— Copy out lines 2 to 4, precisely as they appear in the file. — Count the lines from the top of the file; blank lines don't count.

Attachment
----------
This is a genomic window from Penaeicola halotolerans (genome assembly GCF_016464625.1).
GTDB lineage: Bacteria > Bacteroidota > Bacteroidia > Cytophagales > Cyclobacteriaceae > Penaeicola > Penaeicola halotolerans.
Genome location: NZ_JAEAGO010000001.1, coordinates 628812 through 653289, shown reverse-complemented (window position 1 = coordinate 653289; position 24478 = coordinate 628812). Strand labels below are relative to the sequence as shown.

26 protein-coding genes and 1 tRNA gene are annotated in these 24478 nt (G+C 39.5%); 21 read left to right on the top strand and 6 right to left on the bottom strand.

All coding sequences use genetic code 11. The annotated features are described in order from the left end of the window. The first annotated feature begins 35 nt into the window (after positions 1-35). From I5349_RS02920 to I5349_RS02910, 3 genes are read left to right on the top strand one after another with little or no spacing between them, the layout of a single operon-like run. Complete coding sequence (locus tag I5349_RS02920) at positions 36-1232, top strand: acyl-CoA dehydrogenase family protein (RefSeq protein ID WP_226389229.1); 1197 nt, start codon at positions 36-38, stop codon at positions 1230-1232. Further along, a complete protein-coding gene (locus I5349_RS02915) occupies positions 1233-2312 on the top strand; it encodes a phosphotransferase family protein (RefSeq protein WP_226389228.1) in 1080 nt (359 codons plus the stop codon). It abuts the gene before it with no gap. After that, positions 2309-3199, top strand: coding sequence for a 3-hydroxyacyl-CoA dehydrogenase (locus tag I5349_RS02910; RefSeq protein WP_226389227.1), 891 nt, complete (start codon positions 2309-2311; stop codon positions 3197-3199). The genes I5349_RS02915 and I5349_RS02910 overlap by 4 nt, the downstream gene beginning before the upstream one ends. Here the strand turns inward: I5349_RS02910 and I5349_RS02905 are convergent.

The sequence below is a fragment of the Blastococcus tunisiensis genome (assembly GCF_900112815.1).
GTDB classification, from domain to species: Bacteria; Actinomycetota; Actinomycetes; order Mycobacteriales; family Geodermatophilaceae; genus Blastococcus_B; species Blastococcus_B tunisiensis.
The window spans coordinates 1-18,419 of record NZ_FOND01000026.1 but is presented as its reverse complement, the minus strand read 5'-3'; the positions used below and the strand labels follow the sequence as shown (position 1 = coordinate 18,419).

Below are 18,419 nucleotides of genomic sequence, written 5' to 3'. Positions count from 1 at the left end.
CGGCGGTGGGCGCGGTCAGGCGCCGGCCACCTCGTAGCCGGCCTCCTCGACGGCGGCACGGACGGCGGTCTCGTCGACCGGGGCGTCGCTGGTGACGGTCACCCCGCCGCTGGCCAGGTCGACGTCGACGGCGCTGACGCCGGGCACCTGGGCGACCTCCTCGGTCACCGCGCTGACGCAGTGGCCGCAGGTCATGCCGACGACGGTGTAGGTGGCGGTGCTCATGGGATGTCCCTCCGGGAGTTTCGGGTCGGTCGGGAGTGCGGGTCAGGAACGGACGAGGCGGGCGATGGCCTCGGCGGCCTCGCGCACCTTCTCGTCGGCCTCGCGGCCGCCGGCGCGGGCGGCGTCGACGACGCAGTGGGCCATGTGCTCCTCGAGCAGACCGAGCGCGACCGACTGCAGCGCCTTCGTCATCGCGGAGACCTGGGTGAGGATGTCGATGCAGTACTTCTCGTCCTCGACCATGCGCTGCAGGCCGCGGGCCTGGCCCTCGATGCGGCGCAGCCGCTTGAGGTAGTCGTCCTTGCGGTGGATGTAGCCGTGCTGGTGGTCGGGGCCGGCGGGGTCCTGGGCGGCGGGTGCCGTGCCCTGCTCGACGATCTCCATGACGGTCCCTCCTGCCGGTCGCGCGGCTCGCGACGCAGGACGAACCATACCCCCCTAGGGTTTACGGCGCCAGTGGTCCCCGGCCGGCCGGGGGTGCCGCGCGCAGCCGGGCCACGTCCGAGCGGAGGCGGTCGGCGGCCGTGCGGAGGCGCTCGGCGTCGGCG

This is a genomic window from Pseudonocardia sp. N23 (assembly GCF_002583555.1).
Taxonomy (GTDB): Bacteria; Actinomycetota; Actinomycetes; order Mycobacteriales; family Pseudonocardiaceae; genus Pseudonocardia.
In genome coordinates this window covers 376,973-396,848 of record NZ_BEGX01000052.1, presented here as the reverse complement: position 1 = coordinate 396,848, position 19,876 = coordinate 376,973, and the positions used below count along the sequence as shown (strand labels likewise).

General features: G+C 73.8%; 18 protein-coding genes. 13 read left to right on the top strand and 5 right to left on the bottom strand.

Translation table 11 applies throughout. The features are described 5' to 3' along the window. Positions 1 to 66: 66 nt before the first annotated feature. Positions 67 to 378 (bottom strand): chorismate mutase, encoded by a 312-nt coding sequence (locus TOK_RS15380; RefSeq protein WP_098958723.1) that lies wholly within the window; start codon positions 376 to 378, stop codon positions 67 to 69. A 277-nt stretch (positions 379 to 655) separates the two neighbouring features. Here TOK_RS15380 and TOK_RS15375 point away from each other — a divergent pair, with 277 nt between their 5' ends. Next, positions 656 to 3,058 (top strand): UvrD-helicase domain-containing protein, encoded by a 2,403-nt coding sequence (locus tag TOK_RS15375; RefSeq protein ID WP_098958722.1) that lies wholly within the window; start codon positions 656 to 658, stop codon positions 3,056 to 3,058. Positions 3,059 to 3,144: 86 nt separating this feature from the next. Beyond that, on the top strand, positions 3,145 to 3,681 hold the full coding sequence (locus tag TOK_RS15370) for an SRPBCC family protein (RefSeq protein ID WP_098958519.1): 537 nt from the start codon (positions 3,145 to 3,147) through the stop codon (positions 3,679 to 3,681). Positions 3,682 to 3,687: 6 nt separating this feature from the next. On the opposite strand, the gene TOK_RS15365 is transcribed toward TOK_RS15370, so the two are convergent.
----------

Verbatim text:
GTDB lineage: Bacteria > Bacteroidota > Bacteroidia > Cytophagales > Cyclobacteriaceae > Penaeicola > Penaeicola halotolerans.
Genome location: NZ_JAEAGO010000001.1, coordinates 628812 through 653289, shown reverse-complemented (window position 1 = coordinate 653289; position 24478 = coordinate 628812). Strand labels below are relative to the sequence as shown.

26 protein-coding genes and 1 tRNA gene are annotated in these 24478 nt (G+C 39.5%); 21 read left to right on the top strand and 6 right to left on the bottom strand.